Spurs Maintain The Momentum

Ironic that as the minute’s applause in celebration of the life of Nelson Mandela had barely died away, the Barclays adverts flickered around the pitch perimeter. Not so long ago, or so it seems to me, we boycotted Barclays because of its persistent links with the apartheid regime in South Africa. Cashpoints were picketed, and we didn’t buy their apples. The ANC probably did more to bring down the government but it felt as though we were part of the struggle. Many still feel a deep connection with a man whose principled, single-minded compassion created fundamental political and social change, an example to all yet sadly highly unlikely to ever be repeated in contemporary politics.

Plenty of time to watch the ads in the early stages as Spurs versus Sunderland took a while to get going. Perhaps I am in sync with the team, understandable after all these years I suppose. This is the pattern lately, a slow start then build up a head of steam as time passes. I know my knowledge of male grooming products began and ended with Old Spice and Brylcreem but a skin product named Nip-Man – that’s a joke, right? And sorry to disappoint relatives and friends but you can forget the Stubhub gift certificate for this and any other Christmas. This blog does not wish its readers a Merry Tixmas. Tixmas for goodness sake.

Christmas is a time for tradition and Spurs have created one of their own in time for the festive season, the defensive cock-up. After a sedate first half-hour where our new centre back partnership of Capoue and Dawson looked unsettled without Sandro’s protection in front of them, Lloris’s horrible error put us one down but shook us out of our stupor. His feeble punch went straight to Johnson who scored easily.

From then on, we dominated the match. As at Fulham in the week, we should aim to impose ourselves on teams from the start. We haven’t got the defence to absorb relentless attacks and in this opening period we looked lousy on the break, wilfully moving the ball slowly even when we had time and space.

Having the ability to pull ourselves back from a deficit is laudable. Personally I would prefer if we didn’t make a hash of it in the first place, much more sensible. Recent victories should not obscure this fact. Never mind all the talk about tactics, formations and the merits of AVB’s managerial style, we make too many basic and costly mistakes at the back. Our early season parsimony was not due to mighty defence but our relative lack of errors.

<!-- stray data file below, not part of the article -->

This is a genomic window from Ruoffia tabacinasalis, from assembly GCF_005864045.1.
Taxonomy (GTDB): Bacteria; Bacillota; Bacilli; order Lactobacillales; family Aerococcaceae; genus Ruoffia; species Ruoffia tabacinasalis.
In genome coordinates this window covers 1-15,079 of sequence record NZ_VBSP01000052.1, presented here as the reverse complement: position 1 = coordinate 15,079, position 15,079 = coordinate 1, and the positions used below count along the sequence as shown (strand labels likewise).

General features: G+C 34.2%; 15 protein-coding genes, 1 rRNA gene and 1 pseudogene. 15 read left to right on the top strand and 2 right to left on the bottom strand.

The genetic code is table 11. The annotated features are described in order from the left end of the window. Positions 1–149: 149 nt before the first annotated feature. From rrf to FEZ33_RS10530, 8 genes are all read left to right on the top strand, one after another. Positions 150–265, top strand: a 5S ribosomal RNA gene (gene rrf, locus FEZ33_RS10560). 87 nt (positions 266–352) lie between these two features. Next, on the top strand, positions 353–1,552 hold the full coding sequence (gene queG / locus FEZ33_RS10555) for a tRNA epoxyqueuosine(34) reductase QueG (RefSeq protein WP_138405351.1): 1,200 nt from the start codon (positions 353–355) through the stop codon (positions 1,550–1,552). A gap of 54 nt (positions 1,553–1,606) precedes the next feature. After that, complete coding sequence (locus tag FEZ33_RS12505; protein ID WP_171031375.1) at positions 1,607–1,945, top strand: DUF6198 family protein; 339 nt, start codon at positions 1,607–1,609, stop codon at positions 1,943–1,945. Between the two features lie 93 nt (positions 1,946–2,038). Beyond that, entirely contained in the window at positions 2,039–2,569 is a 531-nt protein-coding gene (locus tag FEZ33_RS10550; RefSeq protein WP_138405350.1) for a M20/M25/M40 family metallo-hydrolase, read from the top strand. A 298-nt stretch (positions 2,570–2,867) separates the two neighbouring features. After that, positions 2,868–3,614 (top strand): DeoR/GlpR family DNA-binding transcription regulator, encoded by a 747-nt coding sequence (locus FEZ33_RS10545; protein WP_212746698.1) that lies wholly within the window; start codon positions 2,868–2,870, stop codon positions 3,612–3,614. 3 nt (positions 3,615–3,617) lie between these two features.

It helps to get back quickly. After Defoe missed one opportunity and Chadli headed straight at the keeper from a corner, the value of the latter’s height and power in the box was shown to full effect. A long cross seemed to be predictably drifting wide but Chadli nodded it back and Paulinho was more alert to the loose ball. I had given it up but he didn’t, and touched home from close in. The Brazilian’s starting position was deeper yesterday, alongside Dembele as DMs, and for me he looked all the better for it.

We came out after the break with a welcome eagerness, dominating the next twenty minutes where the game was won. AVB confounded his detractors by making two significant tactical changes. The high line was notable by its welcome absence again. AVB and I still shudder at the sight of Daws stranded on the halfway line against City. Also, a right-footed winger on the right. Lennon was outstanding, and when Townsend came on as sub to play wide left, he too looked so much more comfortable.

Holtby has a painter’s eye for the angled pass and on 65 minutes with a single devastating brushstroke intended to complete this canvas. The ball sliced through the entire defence, ending at Defoe’s feet deep inside the box as he skipped across the line and free of his markers but his judgement was less certain. His diagonal beat the keeper but slid wide of the far post. It was a frustrating miss, not only because it created 15-odd minutes of palpitating anxiety whenever Sunderland hacked the ball upfield but also because a goal would have demonstrated that finally, we really could make and take a chance inside the area.

There were other opportunities for proof, mostly from players, Lennon and Walker notably, getting to the byline and crossing. I’ll just repeat that for newish supporters or those with merely normal memories: getting to the byline and crossing.

Defoe hit the post twice, coming across the defender to the near post, the classic striker’s move. One header on the right, one deft flick on the left, both were reactions, both were unlucky. These and others – Holtby’s blocked shot, Paulinho’s header – from providers cutting close to the byline. If only they had done that for me, sighed Bobby Soldier, sinking deeper inside his padded coat on the bench.

All these chances yet the winner was pure good fortune. Dembele charging forward on the left and his cross/shot hit O’Shea and into the net. An own goal but one made because we attacked from dangerous angles. It shows again the value of the Moose upfield – let it go, Al, just let it go – but overall he had a strong match before he went off holding his hip.

One of my suggestions to heal our Andre’s self-inflicted wounds was to return to a few things that worked last season. Yesterday Walker and Lennon were reunited down the right. Both made a full, flowing contribution to this win. At times they looked like they were enjoying themselves almost as much as I was. Little Azza was just terrific, buzzing up and down, irritating the Sunderland defence like a wasp after an icecream on a summer’s day. He’s learned to vary his game, not only when to take the full-back on or tuck inside but also to sense the pace of the match, picking things up with a dash forward or a calming touch or two to allow team-mates to readjust position. That is the difference that to me gives him the nod over Townsend right now. Andros is still inexperienced: let’s hope he learns, just as Lenny did.